How to Use Photoshop to Enhance Your Landscape Photography – Final Path | Photoshop Tutorial
Welcome back! Are you new here? Well, in my Photoshop tutorials I show you how you can take any normal image and turn it into something special. Today, it is all about the Irish beauty – I took the below image some months ago while I was on a Photography trip with my buddy Shane. We did not plan on stopping there, the place literally just stopped up at the site of the road. We hit the breaks and couldn’t believe that such a beauty is just there. Well, it might be an actual very famous spot and I just do not know!
As it was a quite gray day, there was not too much light and I had the wide angle lens attached at the time – but did not realize that the shutter speed was just around 1/20. This is usually the minimum speed for handheld images – but I ended up getting some blur in the final HDR picture. Still, I am very happy with the outcome!
Here is the final image:
And here is the original:
This Photoshop tutorial is all about playing with colors, using mainly Hue/Saturation layers. Of course, there are many ways of changing the color, so choose whatever you like most! In the end, it is your landscape Photography!
Part One – Adding More Color to the Grass (0:50 min)
While green alone is amazing, I think we might be able to spice up that landscape just a touch. I was thinking on some nice red/brown/yellow colors in there – for this, I started with a Hue/Saturation layer which I got by clicking on the symbol on the right-hand site. There, I dragged the Hue slider a little to the left. Usually I could have selected the color range first to make sure I only affect the grass, but in this case, I wanted to make changes to centered areas within the grass, so this was not really needed. After changing the Hue, I inverted the Layer Mask (CMD+I on the keyboard) and used a Brush (B) with a white color to bring out the effect where I wanted. I used a vast number of such adjustments and played around for hours in the original processing – in the video I kept it relatively short, hehe.
Part Two – Intensifying the Colors (2:45 min)
Once the colors were in the image, I wanted to make them a little stronger. At the same time, I wanted to add a little more contrast as well – an easy way to do that is by adding a so-called Orton Effect. I started with creating a so-called stamp visible, which essentially copies everything that is visible onto a new layer (CMD+Alt+Shift+E). Once done, I changed the Blend Mode of that layer to Soft Light and went to Filter-Blur-Gaussian Blur. You can see the preview of the change you are making in the background, so choose to your liking when you do something like that.
Part Three – Paint Color into the Sky and the Clouds (5:10 min)
This part is always fun for landscape photography! I created a new layer (CMD+Alt+Shift+N) and set the Blend Mode to Color. I then used a brush with a color that is already in the image (hit Alt and select a color) and started painting it in.
To make the color blend a little better, I just double clicked on the layer with the color and changed the Blend-sliders at the bottom. To make it look as natural as possible, I did this multiple times using many color layers. Followed by a combination of Layer Masks, I made the effect visible where I felt like it.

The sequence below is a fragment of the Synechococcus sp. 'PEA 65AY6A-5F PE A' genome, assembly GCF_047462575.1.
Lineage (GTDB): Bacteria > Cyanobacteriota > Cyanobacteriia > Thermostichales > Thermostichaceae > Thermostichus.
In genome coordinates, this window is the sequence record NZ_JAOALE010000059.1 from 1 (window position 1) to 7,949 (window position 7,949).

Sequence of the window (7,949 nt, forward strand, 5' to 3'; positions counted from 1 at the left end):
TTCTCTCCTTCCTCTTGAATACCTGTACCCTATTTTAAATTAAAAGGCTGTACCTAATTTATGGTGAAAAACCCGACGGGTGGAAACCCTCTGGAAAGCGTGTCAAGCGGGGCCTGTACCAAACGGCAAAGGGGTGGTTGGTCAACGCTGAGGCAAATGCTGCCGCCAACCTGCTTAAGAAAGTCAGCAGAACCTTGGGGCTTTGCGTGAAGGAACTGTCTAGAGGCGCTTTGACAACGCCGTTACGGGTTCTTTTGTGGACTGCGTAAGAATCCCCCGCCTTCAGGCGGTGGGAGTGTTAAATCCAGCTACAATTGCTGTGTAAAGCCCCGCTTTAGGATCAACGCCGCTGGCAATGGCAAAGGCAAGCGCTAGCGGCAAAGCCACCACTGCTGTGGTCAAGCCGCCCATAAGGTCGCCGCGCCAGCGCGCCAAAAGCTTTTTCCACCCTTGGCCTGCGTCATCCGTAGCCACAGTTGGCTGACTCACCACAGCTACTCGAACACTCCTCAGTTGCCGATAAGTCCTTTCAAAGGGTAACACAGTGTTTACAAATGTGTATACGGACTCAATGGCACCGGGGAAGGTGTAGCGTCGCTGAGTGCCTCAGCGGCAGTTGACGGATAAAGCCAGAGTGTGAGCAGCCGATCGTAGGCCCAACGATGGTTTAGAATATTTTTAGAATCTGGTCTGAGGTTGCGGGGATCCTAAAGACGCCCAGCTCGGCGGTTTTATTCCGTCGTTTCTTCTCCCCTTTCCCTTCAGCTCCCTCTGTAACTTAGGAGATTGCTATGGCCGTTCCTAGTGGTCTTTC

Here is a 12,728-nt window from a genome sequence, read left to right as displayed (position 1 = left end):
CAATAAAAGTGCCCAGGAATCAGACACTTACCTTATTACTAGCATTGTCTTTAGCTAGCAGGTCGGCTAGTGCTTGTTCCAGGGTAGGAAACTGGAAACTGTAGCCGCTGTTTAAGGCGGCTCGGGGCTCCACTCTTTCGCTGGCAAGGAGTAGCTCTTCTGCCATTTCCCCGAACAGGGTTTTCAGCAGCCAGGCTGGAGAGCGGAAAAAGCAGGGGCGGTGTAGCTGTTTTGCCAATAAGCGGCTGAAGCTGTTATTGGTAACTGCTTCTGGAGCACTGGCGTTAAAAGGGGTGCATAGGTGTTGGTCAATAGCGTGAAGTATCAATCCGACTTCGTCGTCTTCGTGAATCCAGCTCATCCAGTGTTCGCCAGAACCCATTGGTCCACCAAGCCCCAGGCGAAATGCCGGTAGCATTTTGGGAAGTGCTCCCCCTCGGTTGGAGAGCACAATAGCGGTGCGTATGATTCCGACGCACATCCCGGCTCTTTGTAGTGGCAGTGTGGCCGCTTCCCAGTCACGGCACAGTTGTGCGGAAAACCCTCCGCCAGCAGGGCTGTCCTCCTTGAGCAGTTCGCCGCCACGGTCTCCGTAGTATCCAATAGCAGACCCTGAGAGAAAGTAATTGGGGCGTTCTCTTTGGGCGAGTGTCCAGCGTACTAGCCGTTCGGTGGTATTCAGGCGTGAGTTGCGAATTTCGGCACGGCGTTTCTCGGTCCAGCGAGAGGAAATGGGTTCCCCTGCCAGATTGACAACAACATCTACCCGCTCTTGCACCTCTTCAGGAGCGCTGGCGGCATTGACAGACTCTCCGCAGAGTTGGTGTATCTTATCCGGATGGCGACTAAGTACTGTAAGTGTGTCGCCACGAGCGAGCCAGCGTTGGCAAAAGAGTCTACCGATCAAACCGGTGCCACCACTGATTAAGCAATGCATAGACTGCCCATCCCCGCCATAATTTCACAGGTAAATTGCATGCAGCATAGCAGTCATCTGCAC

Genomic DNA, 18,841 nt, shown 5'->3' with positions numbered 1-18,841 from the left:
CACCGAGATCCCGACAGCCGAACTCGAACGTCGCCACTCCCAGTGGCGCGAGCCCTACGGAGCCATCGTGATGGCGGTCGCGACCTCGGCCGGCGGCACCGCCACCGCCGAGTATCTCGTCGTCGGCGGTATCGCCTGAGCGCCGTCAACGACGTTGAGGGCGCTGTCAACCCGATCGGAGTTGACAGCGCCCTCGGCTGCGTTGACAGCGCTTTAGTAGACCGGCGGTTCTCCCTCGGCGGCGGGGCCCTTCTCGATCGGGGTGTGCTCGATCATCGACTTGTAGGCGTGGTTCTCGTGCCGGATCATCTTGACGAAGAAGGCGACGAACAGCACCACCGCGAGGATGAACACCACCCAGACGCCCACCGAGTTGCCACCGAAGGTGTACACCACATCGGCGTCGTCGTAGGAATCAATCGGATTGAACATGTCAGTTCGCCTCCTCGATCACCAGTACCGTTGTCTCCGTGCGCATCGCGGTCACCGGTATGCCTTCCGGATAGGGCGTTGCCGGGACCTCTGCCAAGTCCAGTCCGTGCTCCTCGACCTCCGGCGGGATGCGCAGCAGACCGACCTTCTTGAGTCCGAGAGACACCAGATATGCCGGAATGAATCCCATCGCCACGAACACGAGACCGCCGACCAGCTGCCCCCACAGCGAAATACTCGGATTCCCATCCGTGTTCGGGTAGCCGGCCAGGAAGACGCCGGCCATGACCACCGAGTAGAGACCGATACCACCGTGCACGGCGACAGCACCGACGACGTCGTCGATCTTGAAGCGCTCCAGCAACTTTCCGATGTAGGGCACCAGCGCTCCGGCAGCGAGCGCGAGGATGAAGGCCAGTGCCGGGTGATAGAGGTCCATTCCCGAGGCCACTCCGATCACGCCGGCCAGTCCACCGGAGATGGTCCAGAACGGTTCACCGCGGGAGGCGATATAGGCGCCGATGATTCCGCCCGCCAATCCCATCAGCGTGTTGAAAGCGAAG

Part Four – Add a Small Light Source (7:20 min)
The scene turned into an evening scene, which meant that a light source would look great in the clouds. Nothing too large, just a little bit more light to give the impression that the sun is somewhere behind the clouds. For that, I created a stamp visible (CMD+Alt+Shift+E) and went to Filter-Render-Lighting Effects. There, you can insert a light source and choose the intensity as well as the position. For me, I kept it quite low and placed it in the sky.
Part Five – Remove Noise from the Image (11:00 min)
There was a little issue with that image – It was a handheld HDR image (Never heard of HDR? Read this first) and I might have moved a little too much – so it is not super sharp. Also, as if this would not be enough, there was a good amount of noise! To remove it, I created another (!) stamp visible (CMD+Alt+Shift+E) and went to Filter-Camera Raw Filter. There, I went to the Details Tab and moved the noise slider until I was happy. At the same time, I also increased the clarity to bring some of the contrast we lost during the noise reduction back into the image. Done!
Remember, shortcuts make your life easier and can speed up your processing a lot! Here is what I used in this image and most of my Photoshop tutorials:
CMD+Alt+Shift+E to create a stamp visible
B for the brush
X to change between background and foreground colors
CMD+I to invert anything
CMD+J to duplicate a layer or a selection
CMD+Alt+Shift+N to get a new layer
On a Windows PC, just replace the CMD with Ctrl.
CMD+G to group things
If you like my images, make sure to check out my portfolio!
Don’t forget to get out there and take some pictures yourself – time for some landscape photography? I hope you enjoy my Photoshop tutorials and this landscape image in particular and I see you next time.
PS: Here are some other examples of where I used similar techniques to create landscape images. You can find way more and I explain in detail how I create them – just check it out here.